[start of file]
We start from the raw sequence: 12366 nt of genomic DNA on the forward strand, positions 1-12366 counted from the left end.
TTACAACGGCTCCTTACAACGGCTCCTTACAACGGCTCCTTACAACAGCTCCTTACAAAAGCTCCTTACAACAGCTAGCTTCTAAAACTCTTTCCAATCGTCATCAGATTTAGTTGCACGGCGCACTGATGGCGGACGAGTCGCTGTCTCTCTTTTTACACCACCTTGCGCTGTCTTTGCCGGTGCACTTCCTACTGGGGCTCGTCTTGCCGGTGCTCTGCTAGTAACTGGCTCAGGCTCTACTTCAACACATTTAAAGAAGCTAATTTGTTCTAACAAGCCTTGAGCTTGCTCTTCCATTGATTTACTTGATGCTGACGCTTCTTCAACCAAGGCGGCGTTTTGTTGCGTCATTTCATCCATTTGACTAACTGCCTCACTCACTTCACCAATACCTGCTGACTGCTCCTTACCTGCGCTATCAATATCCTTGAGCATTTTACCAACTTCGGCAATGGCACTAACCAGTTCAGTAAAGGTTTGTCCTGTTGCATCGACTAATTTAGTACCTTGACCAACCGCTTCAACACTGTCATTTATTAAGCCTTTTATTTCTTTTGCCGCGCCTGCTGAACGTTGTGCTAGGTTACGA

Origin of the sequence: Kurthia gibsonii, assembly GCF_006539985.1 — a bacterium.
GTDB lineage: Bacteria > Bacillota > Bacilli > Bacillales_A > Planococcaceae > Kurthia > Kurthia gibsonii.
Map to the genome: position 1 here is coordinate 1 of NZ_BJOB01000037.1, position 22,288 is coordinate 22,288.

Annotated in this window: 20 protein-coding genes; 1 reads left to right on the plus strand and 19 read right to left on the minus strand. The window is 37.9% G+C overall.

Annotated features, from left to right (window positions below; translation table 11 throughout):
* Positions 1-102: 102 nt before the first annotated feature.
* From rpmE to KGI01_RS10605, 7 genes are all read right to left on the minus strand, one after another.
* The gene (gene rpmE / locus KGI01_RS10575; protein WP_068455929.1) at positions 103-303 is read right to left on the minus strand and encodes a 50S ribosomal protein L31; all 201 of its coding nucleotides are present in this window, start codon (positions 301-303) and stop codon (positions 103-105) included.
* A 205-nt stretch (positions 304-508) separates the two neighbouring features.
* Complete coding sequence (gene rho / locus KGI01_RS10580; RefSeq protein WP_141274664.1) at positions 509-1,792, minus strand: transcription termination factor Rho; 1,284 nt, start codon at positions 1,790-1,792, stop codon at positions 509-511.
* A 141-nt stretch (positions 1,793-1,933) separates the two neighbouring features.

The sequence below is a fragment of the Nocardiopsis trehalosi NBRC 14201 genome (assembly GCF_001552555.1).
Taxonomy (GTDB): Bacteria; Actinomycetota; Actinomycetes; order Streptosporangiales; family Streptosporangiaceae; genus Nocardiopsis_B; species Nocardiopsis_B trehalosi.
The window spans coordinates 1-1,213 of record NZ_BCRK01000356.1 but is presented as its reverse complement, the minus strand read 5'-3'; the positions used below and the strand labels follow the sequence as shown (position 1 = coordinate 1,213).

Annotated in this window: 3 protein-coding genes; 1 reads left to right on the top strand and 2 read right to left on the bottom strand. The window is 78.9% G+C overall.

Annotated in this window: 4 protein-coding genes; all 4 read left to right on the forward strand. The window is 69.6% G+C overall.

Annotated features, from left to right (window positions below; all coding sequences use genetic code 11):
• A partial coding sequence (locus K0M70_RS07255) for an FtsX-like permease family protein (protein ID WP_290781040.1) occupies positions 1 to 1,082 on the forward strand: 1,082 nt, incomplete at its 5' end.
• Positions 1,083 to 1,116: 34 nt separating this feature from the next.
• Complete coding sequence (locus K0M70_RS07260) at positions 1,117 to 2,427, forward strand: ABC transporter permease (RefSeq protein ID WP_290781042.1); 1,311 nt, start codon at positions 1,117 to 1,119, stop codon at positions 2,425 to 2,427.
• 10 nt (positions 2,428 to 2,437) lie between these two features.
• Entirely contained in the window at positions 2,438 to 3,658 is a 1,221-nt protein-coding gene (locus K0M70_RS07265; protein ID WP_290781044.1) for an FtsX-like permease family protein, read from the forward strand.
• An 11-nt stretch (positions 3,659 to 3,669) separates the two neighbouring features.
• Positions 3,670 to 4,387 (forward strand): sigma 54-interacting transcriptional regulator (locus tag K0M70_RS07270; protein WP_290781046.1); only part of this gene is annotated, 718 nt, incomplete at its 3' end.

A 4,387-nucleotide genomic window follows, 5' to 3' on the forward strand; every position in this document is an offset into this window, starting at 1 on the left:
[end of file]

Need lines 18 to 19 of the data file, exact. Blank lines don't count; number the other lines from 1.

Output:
Annotated in this window: 4 protein-coding genes; all 4 read left to right on the forward strand. The window is 69.6% G+C overall.

Annotated features, from left to right (window positions below; all coding sequences use genetic code 11):